Rise and shine

By |2005-06-30T09:00:00-04:00June 30th, 2005|Uncategorized|

BTL readers who follow this editorial space from week to week have noticed that over this past year, we have frequently discussed the idea of “waking up.”
Complacency is easy. Having a “don’t rock the boat” philosophy is fine when you’re coasting in calm waters, but things have been getting rough and more and more folks are starting to get seasick.
A huge wake up call for the LGBT community was, obviously, the 2004 election. The election of an anti-gay president and the passage of anti-gay marriage amendments across the country, including in Michigan, were sobering for many of us. After the votes were finally tallied many LGBT people and progressive allies wished it was just a very bad dream.
But it’s not a dream. There’s no way to sleep through it. And thankfully many folks bounced back from their election day melancholy asking, “What can I do to make a difference?”
For others it took a little longer, but as we’ve watched domestic partner benefits for LGBT families be threatened, as we’ve seen the president push for a federal amendment to discriminate against same-sex families, more and more people are shaking off their complacency and opening their eyes.
We saw this at Michigan Pride on June 25. Despite blazing hot temperatures, Lansing saw more LGBT folks and allies at the statewide Pride festival and rally than ever before.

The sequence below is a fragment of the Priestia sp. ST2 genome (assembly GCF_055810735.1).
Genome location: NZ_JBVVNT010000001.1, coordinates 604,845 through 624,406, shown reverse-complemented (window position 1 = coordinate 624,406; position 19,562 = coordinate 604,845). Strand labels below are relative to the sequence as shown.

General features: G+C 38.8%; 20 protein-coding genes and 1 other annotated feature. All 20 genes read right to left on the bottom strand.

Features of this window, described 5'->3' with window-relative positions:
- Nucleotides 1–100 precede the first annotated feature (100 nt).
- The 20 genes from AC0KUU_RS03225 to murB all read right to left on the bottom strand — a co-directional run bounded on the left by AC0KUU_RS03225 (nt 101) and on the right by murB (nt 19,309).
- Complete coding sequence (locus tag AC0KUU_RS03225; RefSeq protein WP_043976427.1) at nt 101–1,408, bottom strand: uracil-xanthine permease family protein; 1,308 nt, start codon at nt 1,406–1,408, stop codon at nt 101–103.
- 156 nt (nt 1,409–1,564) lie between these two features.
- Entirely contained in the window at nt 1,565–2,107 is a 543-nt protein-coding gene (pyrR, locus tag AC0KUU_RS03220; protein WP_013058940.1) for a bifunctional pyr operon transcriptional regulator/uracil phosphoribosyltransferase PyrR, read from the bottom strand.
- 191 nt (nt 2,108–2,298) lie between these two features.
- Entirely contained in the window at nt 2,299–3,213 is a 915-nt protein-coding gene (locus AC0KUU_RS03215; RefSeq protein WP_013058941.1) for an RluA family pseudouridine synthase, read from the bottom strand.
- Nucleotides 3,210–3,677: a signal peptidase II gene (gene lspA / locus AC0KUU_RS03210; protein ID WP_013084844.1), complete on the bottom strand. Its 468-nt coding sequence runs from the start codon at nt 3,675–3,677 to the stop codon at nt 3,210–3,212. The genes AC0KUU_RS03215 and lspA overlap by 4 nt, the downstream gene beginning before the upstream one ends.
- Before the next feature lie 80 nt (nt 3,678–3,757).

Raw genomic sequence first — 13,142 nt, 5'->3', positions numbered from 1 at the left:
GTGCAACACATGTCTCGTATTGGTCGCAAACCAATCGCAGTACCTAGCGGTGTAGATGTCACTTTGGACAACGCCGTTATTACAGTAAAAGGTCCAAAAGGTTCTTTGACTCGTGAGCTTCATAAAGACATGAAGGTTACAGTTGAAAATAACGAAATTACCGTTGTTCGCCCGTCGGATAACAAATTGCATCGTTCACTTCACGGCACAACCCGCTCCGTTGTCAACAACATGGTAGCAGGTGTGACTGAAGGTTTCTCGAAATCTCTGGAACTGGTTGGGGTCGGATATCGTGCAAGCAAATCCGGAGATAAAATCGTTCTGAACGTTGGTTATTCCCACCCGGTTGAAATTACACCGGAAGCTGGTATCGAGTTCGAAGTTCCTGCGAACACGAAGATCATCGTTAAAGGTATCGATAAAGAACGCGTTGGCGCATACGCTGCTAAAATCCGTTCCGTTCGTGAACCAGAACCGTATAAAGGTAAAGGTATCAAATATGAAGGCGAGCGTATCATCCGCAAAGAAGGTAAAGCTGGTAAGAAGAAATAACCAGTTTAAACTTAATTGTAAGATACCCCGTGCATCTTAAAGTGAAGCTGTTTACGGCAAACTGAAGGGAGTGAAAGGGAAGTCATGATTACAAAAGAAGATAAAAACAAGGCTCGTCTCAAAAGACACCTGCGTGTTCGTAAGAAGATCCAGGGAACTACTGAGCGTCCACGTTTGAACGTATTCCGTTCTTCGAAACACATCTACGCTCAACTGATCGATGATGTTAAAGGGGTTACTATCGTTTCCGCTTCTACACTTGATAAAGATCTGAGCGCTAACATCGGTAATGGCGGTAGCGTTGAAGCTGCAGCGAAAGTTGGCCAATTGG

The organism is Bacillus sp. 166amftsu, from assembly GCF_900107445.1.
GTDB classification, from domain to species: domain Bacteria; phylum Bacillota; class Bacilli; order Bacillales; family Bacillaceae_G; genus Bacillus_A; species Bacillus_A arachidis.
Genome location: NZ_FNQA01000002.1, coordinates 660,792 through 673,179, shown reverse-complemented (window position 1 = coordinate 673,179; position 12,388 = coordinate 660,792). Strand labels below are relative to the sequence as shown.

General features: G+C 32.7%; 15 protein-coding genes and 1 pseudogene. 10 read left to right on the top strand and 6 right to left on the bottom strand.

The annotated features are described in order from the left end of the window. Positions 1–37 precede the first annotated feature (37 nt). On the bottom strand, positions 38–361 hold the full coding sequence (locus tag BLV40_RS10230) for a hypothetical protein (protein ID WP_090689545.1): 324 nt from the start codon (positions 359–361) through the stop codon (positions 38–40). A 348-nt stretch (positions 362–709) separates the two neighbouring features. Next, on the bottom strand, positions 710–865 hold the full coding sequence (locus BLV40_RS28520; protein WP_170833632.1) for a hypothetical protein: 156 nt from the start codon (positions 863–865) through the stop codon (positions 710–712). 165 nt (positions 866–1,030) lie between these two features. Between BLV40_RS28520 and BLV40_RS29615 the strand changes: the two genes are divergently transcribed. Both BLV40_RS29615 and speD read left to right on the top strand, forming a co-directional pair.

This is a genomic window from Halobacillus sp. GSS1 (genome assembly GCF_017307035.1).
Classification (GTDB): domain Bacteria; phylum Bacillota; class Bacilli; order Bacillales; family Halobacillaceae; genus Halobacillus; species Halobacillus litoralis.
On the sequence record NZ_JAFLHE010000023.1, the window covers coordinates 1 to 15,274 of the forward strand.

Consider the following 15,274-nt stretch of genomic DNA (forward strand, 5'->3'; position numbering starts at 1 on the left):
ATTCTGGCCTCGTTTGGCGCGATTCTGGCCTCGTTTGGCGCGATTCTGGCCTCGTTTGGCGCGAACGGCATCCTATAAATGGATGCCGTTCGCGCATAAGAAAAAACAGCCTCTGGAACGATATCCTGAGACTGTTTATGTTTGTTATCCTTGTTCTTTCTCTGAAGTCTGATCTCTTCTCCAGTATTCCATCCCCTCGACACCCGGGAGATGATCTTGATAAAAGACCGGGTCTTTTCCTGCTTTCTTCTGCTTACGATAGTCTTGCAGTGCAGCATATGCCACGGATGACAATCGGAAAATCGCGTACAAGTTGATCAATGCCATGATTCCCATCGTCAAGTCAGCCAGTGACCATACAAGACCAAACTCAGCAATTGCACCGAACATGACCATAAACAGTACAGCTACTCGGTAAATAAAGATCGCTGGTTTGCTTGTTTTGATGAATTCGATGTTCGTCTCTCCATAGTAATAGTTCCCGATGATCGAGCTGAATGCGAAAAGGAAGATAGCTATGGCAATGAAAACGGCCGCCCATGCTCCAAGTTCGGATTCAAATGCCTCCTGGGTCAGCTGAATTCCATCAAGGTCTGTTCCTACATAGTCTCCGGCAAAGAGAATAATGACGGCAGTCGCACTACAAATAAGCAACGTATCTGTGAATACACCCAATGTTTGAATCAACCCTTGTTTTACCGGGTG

We’re seeing it on the national level, too. Despite the decline of the national media’s interest in news, support for the Iraq war is at an all time low. Over one million Americans signed a petition to save funding for the Corporation for Public Broadcasting. More and more people are paying attention to who Bush is nominating for judgeships, specifically the Supreme Court. Congress got the attention of many in America when it sought to intervene in the Terri Schiavo case. It turns out that most Americans don’t like the idea of the government intruding into their personal and private lives. Many Americans are beginning to say, “Hey, we’re all about God and country and supporting our troops, but something is seriously wrong here.”
After all, you can fool some of the people some of the time, but you can’t fool all of the people all of the time, whether you’re the president of the world’s richest country lying about going to war or the head of a Michigan group claiming that Proposal 2 is “just about marriage.”
On June 29 many of Michigan’s finest from the LGBT and allied community will be honored at the 17th Annual Pride Banquet. It’s an opportunity to recognize individuals who have made a positive difference for LGBT people in Michigan, as well as celebrating the community as a whole. BTL would like to congratulate all of those who were nominated and all of those receiving awards for their continued commitment to equality.
Change doesn’t just happen and you can’t sleep walk through a revolution. May the folks receiving awards at the Pride Banquet serve as alarm clocks for those who are still groggy at the dawn of change.

About the Author:

BTL Staff
Between The Lines has been publishing LGBTQ-related content in Southeast Michigan since the early '90s. This year marks the publication's 27th anniversary.